Washington, DC, August 1, 2016 (MACP) — In a speech to the nation on July 30 marking the 17th anniversary of his reign, Morocco’s King Mohammed VI lauded “what we have managed to achieve, a construction and development site and an oasis of security and stability, despite an international context characterized by a succession of crises and increasing tensions.” The King spelled out domestic and foreign policy priorities—including economic development, Morocco’s bid to return to the African Union, and the future of the Western Sahara—while urging citizens to participate in the country’s upcoming parliamentary elections.
“During the last 17 years, we have managed to implement thorough political reforms and carry out major economic and human development projects, which have reshaped the country,” he said. “There is still much more to do, particularly as we are entering a new era, starting with the upcoming parliamentary elections…
“Citizens are the core element in the electoral process, not the parties, nor the candidates. Citizens are the source of power, which they delegate to their representatives. They have the power to hold them to account and replace them, on the basis of what they have achieved during their mandate. I therefore urge voters to act in good conscience and to have in mind the citizens’ and nation’s interest during the [elections]….”
The King warned against political corruption, saying that “power is based on accountability, through monitoring and control mechanisms, law enforcement and, for elected officials, through elections and citizens’ trust” and that “society, with all its components, has to fight corruption by rejecting it, publicly exposing those who are involved in it and educating its members to stay away from it….”
Noting that political progress “needs to be supported by development,” the King urged “all stakeholders, from public and private sectors alike” to “boost the competitiveness of our national economy,” and welcomed the “increase in the number of international companies which have decided to invest in Morocco.”
On the Western Sahara, King Mohammed VI called 2016 a “’year of determination’ as far as our territorial integrity is concerned,” saying that Morocco will “remain open and ever ready to engage in constructive dialogue in order to find a final political settlement to this artificial dispute.” The King reiterated that Morocco’s recent decision to return to the African Union does not mean that “Morocco will relinquish its legitimate rights” on this issue. Rather, “[Morocco’s] return to its natural place reflects our keenness to continue defending our interests from within the African Union and to enhance cooperation with our partners, at the bilateral and regional levels.”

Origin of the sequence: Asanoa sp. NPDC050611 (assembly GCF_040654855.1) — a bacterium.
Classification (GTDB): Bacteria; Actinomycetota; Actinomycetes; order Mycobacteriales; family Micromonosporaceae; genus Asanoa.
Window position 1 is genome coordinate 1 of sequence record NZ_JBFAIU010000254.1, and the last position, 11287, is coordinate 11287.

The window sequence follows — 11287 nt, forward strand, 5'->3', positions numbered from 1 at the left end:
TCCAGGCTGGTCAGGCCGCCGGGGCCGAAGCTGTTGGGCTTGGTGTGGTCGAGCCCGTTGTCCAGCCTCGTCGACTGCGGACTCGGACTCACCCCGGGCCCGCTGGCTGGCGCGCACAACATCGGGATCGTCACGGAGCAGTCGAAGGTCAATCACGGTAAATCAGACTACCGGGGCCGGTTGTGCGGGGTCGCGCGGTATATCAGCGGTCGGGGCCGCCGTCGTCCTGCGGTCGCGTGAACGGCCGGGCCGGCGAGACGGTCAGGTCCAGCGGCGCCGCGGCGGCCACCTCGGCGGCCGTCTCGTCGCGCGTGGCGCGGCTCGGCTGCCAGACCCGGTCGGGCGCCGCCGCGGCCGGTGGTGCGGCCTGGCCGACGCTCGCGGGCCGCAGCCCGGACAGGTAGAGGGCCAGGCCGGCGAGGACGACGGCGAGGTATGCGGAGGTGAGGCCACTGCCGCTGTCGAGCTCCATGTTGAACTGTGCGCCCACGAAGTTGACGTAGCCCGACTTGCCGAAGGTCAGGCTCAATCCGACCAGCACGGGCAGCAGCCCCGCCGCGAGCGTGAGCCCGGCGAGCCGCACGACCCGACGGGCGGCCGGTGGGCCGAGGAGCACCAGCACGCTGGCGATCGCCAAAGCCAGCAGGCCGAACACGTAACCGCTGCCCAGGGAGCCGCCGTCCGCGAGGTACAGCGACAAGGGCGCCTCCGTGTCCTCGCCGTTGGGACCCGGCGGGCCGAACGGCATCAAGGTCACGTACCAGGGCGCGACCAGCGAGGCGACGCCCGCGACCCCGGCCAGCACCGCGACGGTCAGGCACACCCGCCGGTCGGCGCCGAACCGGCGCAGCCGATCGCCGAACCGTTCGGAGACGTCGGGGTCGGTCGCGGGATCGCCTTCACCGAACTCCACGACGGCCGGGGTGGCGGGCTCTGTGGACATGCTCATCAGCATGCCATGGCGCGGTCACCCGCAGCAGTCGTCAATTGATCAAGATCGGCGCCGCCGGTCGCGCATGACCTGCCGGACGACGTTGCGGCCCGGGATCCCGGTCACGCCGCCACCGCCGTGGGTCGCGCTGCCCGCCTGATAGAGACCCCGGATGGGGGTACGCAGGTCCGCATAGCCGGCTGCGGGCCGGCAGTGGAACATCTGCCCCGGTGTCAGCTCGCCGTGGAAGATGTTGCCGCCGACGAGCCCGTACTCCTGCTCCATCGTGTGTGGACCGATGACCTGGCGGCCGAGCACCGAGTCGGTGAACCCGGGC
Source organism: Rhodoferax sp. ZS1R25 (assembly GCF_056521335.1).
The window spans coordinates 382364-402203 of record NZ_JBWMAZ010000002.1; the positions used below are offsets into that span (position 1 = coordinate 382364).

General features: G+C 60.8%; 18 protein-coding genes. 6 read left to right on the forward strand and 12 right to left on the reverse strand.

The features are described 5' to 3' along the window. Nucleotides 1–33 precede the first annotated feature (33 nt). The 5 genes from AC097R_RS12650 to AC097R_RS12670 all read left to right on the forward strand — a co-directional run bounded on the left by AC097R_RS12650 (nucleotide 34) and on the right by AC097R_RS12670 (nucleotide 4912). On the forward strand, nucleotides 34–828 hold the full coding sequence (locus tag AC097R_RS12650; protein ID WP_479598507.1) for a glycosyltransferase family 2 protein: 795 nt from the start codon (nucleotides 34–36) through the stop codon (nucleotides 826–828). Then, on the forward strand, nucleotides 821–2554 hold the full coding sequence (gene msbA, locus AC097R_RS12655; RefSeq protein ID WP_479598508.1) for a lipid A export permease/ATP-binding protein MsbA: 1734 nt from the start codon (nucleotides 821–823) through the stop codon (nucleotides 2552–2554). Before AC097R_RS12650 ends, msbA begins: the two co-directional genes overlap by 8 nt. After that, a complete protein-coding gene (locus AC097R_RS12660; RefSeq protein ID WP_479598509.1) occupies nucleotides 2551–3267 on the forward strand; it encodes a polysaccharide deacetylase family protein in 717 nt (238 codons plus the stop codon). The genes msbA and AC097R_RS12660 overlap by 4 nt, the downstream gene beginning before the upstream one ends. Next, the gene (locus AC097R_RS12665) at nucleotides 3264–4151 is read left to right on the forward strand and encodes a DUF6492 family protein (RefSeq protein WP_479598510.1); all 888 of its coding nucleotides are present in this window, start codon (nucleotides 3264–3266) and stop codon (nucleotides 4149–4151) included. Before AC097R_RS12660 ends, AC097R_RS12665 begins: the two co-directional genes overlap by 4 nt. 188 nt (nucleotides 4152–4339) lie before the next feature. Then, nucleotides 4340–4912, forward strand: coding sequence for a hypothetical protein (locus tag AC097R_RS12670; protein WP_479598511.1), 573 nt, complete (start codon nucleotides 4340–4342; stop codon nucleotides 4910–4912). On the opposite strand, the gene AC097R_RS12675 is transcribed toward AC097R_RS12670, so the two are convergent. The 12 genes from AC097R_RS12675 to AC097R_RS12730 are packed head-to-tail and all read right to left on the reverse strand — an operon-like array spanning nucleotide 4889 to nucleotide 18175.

The King highlighted Morocco’s status “as a valued and cherished partner, thanks to its development and political model, as well as its role as a major player in promoting security and stability in the region and defending the cause of Africa,” citing the country’s role as co-chair of the Global Counterterrorism Forum, and its upcoming role as host of the 22nd session of the Conference of the Parties to the United Nations Framework Convention on Climate Change (COP 22).
“I have known and worked closely with King Mohammed VI ever since he ascended the throne on July 30, 1999, and have watched as he has led Morocco steadily on the path of modernization and democracy,” said former US Ambassador to Morocco Edward M. Gabriel. “The country today is a beacon of stability in the region, a force for progress in Africa, and a steadfast ally of the US.”
Contact: Jordana Merran, 202.470.2049
The Moroccan American Center for Policy (MACP) is a non-profit organization whose principal mission is to inform opinion makers, government officials, and interested publics in the United States about political and social developments in Morocco and the role being played by the Kingdom of Morocco in broader strategic developments in North Africa, the Mediterranean, and the Middle East.
This material is distributed by the Moroccan American Center for Policy on behalf of the Government of Morocco. Additional information is available at the Department of Justice in Washington, DC.